Diffusion of water-soluble, lipid-insoluble substances through "holes" in the endothelial cell membrane

Many substances necessary for tissues are water-soluble but cannot pass through the lipid membranes of endothelial cells; These substances include water molecules, sodium ions, chloride ions, and glucose.

Although only 1/1000 of the surface area of ​​capillaries is the interstitial cleft between endothelial cells, the velocity of thermal motion of the molecules in the cleft is so great that even this small area is sufficient. to allow diffusion of large amounts of water and water-soluble substances through these slits. Such a diffusion rate is 80 times faster than the linear velocity of plasma along the capillary lumen. In other words, in the time it takes for a drop of blood to pass through a capillary, the water in the plasma containing that drop of blood and the water in the interstitial fluid has had enough time to diffuse into each other, mix, and exchange nutrients for 80 years. times already.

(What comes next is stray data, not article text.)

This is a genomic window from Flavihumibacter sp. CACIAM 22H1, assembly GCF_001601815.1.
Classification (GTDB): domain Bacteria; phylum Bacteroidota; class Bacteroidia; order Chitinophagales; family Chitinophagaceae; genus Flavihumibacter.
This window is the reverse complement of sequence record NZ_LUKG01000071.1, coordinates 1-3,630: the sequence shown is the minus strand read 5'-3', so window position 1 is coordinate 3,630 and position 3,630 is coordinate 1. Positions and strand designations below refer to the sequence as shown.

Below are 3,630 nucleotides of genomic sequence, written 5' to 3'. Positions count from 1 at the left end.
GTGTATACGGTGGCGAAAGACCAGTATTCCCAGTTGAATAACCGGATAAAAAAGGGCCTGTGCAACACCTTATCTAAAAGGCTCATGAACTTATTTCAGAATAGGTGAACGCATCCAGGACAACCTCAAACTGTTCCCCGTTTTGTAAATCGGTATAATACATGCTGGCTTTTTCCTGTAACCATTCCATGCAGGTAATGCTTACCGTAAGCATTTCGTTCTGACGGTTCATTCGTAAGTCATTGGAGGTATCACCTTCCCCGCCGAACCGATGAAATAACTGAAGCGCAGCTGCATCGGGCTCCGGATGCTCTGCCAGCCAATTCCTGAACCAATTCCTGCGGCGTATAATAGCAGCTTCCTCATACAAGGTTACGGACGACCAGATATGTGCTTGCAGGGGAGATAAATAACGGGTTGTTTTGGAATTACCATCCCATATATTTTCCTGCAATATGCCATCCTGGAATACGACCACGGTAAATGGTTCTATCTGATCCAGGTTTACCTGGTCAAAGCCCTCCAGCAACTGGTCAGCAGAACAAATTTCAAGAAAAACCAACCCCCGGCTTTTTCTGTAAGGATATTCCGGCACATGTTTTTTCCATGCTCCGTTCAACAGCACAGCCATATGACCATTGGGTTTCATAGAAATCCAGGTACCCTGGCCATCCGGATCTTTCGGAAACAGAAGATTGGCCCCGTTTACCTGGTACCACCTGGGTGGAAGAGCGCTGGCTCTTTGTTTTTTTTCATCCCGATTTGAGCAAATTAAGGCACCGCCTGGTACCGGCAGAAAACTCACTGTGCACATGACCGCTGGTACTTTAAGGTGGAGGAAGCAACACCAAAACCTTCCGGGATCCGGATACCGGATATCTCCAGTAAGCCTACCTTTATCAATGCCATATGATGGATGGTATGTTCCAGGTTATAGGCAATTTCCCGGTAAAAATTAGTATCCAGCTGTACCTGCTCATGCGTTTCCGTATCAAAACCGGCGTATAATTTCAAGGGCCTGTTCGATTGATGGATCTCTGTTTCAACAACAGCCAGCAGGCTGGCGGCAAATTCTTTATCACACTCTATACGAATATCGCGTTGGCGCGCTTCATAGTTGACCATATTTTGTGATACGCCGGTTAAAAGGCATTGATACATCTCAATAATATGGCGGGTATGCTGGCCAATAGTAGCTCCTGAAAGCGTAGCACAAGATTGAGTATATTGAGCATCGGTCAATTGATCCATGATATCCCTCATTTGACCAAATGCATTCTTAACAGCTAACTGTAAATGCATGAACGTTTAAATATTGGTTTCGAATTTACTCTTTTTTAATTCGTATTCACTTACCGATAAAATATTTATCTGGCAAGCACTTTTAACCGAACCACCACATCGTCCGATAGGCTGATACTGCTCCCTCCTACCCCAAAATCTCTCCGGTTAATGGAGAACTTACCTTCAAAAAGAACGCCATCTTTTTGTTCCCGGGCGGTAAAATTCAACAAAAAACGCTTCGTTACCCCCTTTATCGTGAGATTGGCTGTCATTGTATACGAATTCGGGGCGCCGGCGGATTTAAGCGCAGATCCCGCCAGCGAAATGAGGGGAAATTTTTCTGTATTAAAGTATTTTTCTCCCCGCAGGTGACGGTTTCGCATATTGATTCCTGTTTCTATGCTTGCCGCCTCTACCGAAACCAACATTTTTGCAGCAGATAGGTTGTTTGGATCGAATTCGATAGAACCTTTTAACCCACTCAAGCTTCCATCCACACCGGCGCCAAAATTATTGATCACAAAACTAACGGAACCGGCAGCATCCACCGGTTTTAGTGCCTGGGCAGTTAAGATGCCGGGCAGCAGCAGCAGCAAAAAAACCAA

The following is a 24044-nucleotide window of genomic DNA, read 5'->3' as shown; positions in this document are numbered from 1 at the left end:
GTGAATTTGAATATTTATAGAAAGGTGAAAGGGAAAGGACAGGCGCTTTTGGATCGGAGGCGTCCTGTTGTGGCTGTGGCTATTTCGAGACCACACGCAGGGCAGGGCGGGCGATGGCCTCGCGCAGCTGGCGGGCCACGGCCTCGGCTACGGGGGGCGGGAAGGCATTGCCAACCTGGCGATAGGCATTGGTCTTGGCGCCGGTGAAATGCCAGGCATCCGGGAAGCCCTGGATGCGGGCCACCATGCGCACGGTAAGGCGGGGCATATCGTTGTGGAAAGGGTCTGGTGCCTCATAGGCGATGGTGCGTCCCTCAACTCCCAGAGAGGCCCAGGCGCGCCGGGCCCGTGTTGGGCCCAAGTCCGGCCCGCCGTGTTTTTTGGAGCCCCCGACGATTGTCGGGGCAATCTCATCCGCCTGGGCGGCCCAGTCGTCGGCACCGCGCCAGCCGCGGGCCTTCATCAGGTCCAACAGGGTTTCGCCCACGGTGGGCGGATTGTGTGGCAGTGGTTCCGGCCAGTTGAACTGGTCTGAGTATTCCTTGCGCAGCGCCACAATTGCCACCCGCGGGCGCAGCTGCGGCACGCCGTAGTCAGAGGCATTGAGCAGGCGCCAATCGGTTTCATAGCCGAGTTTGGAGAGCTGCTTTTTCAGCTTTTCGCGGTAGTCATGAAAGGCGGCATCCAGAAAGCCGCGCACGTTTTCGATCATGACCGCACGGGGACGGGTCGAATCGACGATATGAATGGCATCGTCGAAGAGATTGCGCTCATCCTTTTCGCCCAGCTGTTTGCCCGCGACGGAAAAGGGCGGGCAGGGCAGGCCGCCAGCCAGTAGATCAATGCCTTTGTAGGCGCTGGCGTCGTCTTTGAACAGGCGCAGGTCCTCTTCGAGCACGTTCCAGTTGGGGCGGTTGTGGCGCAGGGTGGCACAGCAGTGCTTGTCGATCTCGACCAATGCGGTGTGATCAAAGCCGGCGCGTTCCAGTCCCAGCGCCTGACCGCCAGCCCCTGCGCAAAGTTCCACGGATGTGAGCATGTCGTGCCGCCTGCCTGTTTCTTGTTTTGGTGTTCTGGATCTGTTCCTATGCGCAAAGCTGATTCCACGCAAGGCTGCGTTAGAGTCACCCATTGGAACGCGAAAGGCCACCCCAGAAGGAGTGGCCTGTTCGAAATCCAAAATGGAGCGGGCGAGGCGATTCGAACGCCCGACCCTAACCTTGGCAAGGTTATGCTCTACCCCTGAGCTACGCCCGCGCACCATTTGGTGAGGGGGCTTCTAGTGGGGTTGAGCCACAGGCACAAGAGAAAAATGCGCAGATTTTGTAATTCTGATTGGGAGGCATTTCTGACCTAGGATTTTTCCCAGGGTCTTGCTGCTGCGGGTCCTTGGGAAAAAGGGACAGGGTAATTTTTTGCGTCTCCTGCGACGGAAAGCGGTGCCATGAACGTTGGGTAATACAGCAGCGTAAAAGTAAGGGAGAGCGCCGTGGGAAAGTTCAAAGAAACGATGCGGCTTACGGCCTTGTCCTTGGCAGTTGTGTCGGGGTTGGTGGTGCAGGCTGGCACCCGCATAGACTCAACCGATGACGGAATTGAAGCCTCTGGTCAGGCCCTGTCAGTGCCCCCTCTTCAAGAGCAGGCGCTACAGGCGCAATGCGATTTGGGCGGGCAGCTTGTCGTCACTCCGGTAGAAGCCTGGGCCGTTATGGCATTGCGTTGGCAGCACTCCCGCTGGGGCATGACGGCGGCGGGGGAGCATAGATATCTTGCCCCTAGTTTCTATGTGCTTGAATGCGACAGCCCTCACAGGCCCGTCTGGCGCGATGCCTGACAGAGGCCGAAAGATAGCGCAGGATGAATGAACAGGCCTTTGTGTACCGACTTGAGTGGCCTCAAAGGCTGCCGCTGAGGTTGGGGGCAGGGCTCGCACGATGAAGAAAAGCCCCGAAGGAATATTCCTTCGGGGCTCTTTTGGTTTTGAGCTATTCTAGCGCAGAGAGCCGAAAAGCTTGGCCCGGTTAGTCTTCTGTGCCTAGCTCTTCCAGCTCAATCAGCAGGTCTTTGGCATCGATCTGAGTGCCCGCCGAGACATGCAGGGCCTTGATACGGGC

Effect of molecular size passing through holes

The hole in the capillary, i.e. the intercellular slit is 6-7 nanometres wide, about 20 times the diameter of the water molecule which is the smallest molecule to pass through the hole. The diameter of the plasma protein molecules is larger than the width of the pores. Other substances, such as sodium ions, chloride ions, glucose, and urea, have intermediate diameters. Therefore, the permeability of the capillary pores to substances varies according to their molecular diameter.

The table lists the relationship of capillary pores in skeletal muscle to common substances.

Board. Relation of capillary pores in skeletal muscle to substances of different sizes

Substance - Molecular Mass - Permeability

Water - 18 - 1.00

NaCl - 58.5 - 0.96

Urea - 60 - 0.8

Glucose - 180 - 0.6

Sucrose - 342 - 0.4

Inulin - 5000 - 0.2

Myoglobin - 17,600 - 0.03

Haemoglobin - 68,000 - 0.01

Albumin - 69,000 - 0.001

Through this, we see that the permeability for glucose molecules is 0.6 times that of water molecules, while the permeability for albumin molecules is very low, only 1/1000 times that of water molecules.